Chinese plane buzzed by 10 South Korean fighter jets ‘risks WAR’ with airspace INVASION

Tuesday, February 27, 2018
By Paul Martin

A CHINESE military plane encroaching South Korea airspace was headed off by more than 10 fighter jets in a provocative flight that risked triggering an “accidental” war.

By Joshua Nevett
DailyStar.co.uk
27th February 2018

The People’s Liberation Army (PLA) jet, thought to be a spy plane, entered South Korea’s air defense identification zone (KADIZ) without giving prior permission.

A fleet of fighter jets were deployed to monitor the PLA plane, which entered the KADIZ at 9.34am local time, according to South Korea’s Joint Chiefs of Staff (JSC).

More than 10 planes, among them F-15ks and KF-16s, were mobilised to shadow the Chinese aircraft during its four-hour flight close to South Korean territory.

Based on historical PLA incursions of the KADIZ, the path of the plane was described as “unusual” by the JSC – a group of South Korea’s top generals.

The PLA aircraft came within 30 nautical miles north-west of Ulleung Island in the East Sea before exiting the KADIZ at around 2pm local time.

“Our military warned it to stop the act of raising tensions that can trigger an accidental conflict through the South Korea-China [military] hotline and [pilot’s] radio communication,” the JSC said.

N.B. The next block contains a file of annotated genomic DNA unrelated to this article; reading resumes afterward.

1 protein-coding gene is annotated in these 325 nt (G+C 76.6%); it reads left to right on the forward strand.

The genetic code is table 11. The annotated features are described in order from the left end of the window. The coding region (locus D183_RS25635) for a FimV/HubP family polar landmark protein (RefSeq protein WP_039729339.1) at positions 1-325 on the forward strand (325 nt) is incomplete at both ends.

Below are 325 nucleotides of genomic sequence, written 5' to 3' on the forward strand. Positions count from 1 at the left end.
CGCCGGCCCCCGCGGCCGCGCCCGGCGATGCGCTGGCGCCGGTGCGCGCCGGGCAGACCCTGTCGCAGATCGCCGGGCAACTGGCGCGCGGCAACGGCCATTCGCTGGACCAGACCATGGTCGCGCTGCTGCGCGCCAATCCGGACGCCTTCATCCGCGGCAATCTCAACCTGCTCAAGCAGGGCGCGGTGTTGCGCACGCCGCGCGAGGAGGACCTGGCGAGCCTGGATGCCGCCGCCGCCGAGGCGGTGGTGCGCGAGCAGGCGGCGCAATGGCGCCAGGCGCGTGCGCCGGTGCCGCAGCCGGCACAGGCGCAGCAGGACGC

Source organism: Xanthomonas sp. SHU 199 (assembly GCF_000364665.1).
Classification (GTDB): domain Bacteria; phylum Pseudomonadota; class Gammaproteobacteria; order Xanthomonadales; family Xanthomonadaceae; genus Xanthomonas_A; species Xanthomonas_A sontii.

The aircraft is believed to be a reconnaissance plane sent to gather intelligence on the South Korean military, a JSC official told reporters.

China appears to be testing the reactions of South Korea’s armed forces, the official said.

The alarming flight was the closest a Chinese plane has ever come to South Korean territory without permission, he added.

Beijing, meanwhile, has sought to play down the significance of the flight, describing the operation as a “routine exercise”.

Three Chinese officers were called before the government to explain the flight and were urged to act to prevent similar incidents from happening again, according to Yonhap News Agency.

Yet China has entered the KADIZ with no authorisation in the past, most recently in January, when South Korean and Japanese fighter jets were dispatched.

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